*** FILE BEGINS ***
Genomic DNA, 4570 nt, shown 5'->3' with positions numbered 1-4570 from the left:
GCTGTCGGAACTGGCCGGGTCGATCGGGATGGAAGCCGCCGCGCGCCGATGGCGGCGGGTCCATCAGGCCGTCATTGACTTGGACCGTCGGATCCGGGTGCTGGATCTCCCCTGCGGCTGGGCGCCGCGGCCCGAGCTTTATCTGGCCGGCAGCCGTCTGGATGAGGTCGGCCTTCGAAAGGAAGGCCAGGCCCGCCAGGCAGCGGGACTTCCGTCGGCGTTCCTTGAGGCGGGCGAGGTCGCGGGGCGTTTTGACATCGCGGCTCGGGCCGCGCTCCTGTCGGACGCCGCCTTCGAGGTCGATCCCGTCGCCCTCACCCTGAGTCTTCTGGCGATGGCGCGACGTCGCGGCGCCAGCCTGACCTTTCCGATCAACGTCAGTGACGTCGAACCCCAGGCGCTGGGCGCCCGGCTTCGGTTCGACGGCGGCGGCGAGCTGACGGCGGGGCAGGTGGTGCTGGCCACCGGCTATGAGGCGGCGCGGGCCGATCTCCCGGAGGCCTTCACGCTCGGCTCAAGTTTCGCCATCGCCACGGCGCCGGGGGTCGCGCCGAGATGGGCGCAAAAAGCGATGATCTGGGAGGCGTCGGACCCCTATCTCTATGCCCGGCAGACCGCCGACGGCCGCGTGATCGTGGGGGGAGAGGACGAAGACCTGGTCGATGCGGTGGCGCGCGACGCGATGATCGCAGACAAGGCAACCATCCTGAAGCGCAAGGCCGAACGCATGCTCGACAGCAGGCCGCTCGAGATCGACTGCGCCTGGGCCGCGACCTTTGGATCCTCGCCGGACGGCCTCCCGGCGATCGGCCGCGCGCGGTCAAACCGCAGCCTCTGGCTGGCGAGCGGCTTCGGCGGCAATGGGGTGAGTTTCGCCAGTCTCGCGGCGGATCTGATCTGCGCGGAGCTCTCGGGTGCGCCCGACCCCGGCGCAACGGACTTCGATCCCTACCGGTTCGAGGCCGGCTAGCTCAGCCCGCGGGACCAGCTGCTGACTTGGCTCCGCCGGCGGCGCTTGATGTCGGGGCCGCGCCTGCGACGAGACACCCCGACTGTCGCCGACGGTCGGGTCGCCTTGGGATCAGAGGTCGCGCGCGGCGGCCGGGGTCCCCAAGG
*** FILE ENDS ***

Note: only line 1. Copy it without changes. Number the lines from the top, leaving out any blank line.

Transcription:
Genomic DNA, 4570 nt, shown 5'->3' with positions numbered 1-4570 from the left: